Workflow automation continues to be one of the hottest topics among all printing establishments. While manufacturers continue to introduce new products, printers are moving into its usage in different degrees. For those who have implemented workflow automation, benefits include a better handle on their entire manufacturing approach; for those who are still investigating its possibilities, the varying systems available promise greater efficiency.

Last year, according to InfoTrends, a respected industry trade group located in Weymouth, MA, there was a barrage of new software introductions and major upgrades in the areas of workflow management, variable data, Web-to-print, and print Management Information System (MIS). Integration among various workflow components, says the group, continued to be a strong theme throughout the year as the industry moved closer toward super efficiency.

But what is workflow automation? An integrated, automated production workflow can be as simple as computer-to-plate or as sophisticated as a JDF-driven workflow from file submission through finishing. Put simply, workflow is the process of managing jobs from creation through final output. The challenge is to get from one step to another in the quickest, most efficient way possible while still maintaining the highest levels of customer satisfaction and loyalty.

What can we expect this year? “Continuing where the industry left off in 2006, we expect integration to (again) be a major development theme in 2007,” according to InfoTrends Production Workflow Solutions Roadmap, published in January 2007.  “Automation requires connectivity between many components in the workflow. An important connection is between print service providers’ own production workflow and print MIS. Today, these systems are mostly their own separate islands. Print services providers still need to re-enter job related information in their print MIS as the job enters and exits production. Overall, these “connectivity” issues increase error rates, negatively affect turnaround time, and reduce print services’ profitability. With JDF standard maturing (now at its 1.3 version), the advancement of Web-enabled solutions, and integration efforts from major hardware/software vendors, however, we expect major progress and adoption of automated workflow in 2007.”

But others are less sanguine. According to a recent study done by The Industry Measure/TrendWatch Graphic Arts, printers are slowly adopting workflow automation. Taken in the fall of 2006, the group measured that just under one-fourth (24%) of print and prepress establishments have incorporated automated production into their workflow. More surprising, 35% of the respondents believe that production workflow is not relevant to their business and therefore are doing nothing about it while 25% have been reading and studying it. The good news from the survey---41% of the industry is open to purchasing some sort of integrated, automated production system in the future.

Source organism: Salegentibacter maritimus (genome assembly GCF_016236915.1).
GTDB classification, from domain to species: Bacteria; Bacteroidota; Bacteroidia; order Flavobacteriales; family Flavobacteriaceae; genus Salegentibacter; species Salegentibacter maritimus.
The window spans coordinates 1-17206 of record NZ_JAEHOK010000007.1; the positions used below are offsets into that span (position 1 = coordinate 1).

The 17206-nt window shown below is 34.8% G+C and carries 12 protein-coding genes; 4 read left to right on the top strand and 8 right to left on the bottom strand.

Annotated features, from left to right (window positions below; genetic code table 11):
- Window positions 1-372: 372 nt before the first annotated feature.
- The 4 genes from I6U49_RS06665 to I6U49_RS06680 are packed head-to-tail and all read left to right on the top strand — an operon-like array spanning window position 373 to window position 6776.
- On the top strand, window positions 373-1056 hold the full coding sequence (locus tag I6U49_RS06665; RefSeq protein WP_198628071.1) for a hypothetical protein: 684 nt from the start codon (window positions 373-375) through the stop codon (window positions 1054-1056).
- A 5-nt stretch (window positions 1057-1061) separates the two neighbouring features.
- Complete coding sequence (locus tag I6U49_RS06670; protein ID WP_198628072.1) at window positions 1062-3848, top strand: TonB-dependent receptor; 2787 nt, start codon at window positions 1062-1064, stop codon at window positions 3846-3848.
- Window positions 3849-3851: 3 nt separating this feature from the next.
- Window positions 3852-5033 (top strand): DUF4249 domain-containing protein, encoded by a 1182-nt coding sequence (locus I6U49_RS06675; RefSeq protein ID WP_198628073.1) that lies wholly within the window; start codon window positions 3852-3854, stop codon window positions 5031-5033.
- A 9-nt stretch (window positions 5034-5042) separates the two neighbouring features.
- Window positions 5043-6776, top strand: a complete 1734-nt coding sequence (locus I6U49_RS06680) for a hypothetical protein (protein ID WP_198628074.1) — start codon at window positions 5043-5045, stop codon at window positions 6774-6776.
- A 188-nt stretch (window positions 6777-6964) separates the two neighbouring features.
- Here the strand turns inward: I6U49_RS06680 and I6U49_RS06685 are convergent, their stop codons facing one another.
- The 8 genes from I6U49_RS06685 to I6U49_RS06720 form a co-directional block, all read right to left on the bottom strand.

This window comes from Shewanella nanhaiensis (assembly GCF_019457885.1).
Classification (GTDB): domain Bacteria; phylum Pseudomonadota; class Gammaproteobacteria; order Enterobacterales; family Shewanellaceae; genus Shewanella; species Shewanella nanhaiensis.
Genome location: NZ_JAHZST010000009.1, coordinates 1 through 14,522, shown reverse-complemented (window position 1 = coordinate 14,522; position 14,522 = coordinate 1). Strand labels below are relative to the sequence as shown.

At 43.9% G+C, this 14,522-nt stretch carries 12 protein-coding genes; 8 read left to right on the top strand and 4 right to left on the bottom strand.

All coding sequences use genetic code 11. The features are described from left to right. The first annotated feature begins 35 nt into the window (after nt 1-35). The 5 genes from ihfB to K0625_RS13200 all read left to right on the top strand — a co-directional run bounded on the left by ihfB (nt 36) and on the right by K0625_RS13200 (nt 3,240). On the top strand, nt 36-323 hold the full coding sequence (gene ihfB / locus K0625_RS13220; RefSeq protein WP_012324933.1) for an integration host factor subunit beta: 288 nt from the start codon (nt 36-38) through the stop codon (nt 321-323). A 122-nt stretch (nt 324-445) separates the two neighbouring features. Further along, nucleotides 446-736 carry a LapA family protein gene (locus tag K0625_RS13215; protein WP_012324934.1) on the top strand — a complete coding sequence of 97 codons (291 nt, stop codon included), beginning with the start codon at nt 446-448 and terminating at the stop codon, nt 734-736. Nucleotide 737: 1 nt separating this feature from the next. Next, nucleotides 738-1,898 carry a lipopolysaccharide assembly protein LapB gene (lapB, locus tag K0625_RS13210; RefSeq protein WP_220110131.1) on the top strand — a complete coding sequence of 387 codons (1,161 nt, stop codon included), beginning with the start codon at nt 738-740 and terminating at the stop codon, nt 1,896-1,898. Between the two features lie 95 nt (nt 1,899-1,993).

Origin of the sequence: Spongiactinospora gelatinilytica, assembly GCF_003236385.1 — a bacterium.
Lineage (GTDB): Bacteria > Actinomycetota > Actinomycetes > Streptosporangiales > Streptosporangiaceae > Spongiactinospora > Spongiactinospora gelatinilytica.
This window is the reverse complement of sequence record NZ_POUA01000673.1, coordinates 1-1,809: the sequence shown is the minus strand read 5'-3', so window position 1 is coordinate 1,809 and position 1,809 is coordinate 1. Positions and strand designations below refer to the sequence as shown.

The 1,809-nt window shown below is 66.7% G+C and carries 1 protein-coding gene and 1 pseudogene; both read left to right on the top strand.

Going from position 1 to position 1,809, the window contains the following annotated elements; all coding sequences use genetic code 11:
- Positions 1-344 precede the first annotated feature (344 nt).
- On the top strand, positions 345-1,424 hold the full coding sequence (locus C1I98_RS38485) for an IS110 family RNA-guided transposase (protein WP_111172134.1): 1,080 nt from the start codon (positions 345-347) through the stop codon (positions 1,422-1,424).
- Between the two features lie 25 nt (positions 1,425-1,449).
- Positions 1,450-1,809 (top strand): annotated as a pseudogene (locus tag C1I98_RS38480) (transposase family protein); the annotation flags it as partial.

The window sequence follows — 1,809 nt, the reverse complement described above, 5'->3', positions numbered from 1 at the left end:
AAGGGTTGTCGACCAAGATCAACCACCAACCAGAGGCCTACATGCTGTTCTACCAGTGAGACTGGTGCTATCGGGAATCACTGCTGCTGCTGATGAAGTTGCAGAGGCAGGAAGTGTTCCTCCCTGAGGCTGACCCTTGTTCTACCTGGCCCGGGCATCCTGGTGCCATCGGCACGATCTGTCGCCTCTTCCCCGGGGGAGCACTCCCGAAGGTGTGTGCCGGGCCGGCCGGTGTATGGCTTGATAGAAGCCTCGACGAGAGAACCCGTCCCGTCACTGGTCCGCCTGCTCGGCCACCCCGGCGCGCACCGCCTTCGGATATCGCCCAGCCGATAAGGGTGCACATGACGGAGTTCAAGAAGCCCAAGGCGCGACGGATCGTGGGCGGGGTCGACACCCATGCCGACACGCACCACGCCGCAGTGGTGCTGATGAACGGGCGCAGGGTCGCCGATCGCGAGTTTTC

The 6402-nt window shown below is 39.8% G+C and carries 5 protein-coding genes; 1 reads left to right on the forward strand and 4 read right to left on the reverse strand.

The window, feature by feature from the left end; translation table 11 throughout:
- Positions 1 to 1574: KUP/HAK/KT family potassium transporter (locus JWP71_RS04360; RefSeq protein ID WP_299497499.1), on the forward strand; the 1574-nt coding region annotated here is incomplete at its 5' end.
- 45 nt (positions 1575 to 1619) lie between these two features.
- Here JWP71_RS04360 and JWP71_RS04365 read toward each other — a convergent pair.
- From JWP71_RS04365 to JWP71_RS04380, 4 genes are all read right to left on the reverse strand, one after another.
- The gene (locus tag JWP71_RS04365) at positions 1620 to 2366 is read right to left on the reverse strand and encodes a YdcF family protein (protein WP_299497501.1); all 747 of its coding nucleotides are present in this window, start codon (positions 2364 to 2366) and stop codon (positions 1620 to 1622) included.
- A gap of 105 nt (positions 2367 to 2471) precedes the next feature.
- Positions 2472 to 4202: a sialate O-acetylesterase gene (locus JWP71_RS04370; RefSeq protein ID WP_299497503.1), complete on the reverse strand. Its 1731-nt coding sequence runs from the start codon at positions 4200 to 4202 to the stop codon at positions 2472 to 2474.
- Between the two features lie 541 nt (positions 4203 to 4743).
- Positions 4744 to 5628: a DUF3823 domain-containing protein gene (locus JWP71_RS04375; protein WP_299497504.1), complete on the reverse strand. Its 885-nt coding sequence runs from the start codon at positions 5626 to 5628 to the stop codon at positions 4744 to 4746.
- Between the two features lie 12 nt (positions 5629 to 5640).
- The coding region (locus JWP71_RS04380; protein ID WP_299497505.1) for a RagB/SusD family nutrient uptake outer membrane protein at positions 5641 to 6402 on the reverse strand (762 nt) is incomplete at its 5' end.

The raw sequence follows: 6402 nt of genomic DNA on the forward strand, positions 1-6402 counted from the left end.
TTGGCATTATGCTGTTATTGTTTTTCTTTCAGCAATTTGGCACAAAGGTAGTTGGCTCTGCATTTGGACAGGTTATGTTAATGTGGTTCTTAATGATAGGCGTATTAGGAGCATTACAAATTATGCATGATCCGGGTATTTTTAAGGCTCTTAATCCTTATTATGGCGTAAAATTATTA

“Our research shows that larger print shops understand the value of automated workflow,” says Deborah Hutchinson of Agfa. “Smaller shops continue to need further education. But overall printers realize that they need to know where their costs are, how they can better redirect their employees, and how best to improve their productivity. An automated workflow system can accomplish these goals.”

InfoTrends predicts growth in this segment for the upcoming year. “The print production workflow software market will continue to grow in 2007,” according to its report. “With increasing costs and competitive pressure, print service providers are moving toward the implementation of automated workflow. Hence, they are looking for solution sets that offer tighter collaboration and integration of workflows, while at the same time addressing technology obsolescence issues. Software such as Web-to-print, variable data, workflow management, and Print MIS are key enablers of high levels of efficiency and will experience the most growth in 2007.”

In other words, connectivity and openness are two words being bandied about manufacturers and printers. “Our view for the upcoming year is integration,” says Alex Sumarta of InfoTrends. “Printers are facing increasingly short run jobs; how ever many times they have to touch the job costs them money. Implementing an automated workflow system reduces that need and allows the printer to be more productive and profitable. The implementation of JDF gives the industry a standard for these systems to talk to each other.”

Here’s a brief review of some of the automated workflow systems available on the market:

Agfa's :ApogeeX JDF-powered workflow system provides a real-time view of a printer’s production cycle, allowing the printer to monitor and control production tasks instantly. Its scalable architecture lets it accommodate small and large operations. According to Agfa, over 20,000 :Apogee systems and an additional 3,000 :ApogeeX installations have been installed worldwide. Last year, Agfa introduced :Apogee 3.0 workflow management software. The newest version of Agfa's popular workflow software features connectivity enhancements and options for easy integration with non-Agfa workflows. Agfa’s ApogeeX 3.5 also offers greater JDF/JMF enabled connectivity, Raster Preview function for soft proofing, interactive editing of PDF documents and an AutoStrip JDF-based stripping module. 'OpenConnect' enables 1-bit TIFFs and DCS Copy Dot files to be imported for direct imaging to film or plate. If needed, their resolution can be adjusted to match the resolution of the output device. They can be descreened, down-sampled and color-managed for color-accurate output to a wide range of :Sherpa and non-Agfa proofing devices, or can be output as a screened proof using 'Dot4Dot'.